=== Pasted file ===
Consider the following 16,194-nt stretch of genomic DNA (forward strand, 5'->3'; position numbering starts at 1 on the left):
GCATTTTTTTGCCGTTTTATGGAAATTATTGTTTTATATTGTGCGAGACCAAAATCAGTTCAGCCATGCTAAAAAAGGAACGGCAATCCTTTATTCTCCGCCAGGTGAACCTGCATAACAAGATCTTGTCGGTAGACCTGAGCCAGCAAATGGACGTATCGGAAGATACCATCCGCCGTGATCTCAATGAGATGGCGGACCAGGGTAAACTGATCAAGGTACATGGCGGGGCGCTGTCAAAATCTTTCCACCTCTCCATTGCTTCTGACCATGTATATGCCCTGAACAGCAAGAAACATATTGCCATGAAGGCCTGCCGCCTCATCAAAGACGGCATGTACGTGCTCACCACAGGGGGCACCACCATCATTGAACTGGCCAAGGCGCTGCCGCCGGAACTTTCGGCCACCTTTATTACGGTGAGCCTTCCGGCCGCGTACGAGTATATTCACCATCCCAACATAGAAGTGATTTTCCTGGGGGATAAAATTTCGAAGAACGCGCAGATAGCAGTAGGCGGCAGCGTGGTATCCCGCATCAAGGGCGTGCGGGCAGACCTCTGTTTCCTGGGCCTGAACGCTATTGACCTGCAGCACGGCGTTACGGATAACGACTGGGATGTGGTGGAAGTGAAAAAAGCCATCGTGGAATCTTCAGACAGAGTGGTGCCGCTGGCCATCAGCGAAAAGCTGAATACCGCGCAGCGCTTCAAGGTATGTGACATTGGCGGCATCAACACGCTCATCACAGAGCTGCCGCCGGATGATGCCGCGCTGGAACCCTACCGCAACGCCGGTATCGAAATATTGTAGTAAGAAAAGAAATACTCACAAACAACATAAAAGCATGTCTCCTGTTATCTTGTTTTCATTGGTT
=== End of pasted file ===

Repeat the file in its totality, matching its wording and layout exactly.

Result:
Consider the following 16,194-nt stretch of genomic DNA (forward strand, 5'->3'; position numbering starts at 1 on the left):
GCATTTTTTTGCCGTTTTATGGAAATTATTGTTTTATATTGTGCGAGACCAAAATCAGTTCAGCCATGCTAAAAAAGGAACGGCAATCCTTTATTCTCCGCCAGGTGAACCTGCATAACAAGATCTTGTCGGTAGACCTGAGCCAGCAAATGGACGTATCGGAAGATACCATCCGCCGTGATCTCAATGAGATGGCGGACCAGGGTAAACTGATCAAGGTACATGGCGGGGCGCTGTCAAAATCTTTCCACCTCTCCATTGCTTCTGACCATGTATATGCCCTGAACAGCAAGAAACATATTGCCATGAAGGCCTGCCGCCTCATCAAAGACGGCATGTACGTGCTCACCACAGGGGGCACCACCATCATTGAACTGGCCAAGGCGCTGCCGCCGGAACTTTCGGCCACCTTTATTACGGTGAGCCTTCCGGCCGCGTACGAGTATATTCACCATCCCAACATAGAAGTGATTTTCCTGGGGGATAAAATTTCGAAGAACGCGCAGATAGCAGTAGGCGGCAGCGTGGTATCCCGCATCAAGGGCGTGCGGGCAGACCTCTGTTTCCTGGGCCTGAACGCTATTGACCTGCAGCACGGCGTTACGGATAACGACTGGGATGTGGTGGAAGTGAAAAAAGCCATCGTGGAATCTTCAGACAGAGTGGTGCCGCTGGCCATCAGCGAAAAGCTGAATACCGCGCAGCGCTTCAAGGTATGTGACATTGGCGGCATCAACACGCTCATCACAGAGCTGCCGCCGGATGATGCCGCGCTGGAACCCTACCGCAACGCCGGTATCGAAATATTGTAGTAAGAAAAGAAATACTCACAAACAACATAAAAGCATGTCTCCTGTTATCTTGTTTTCATTGGTT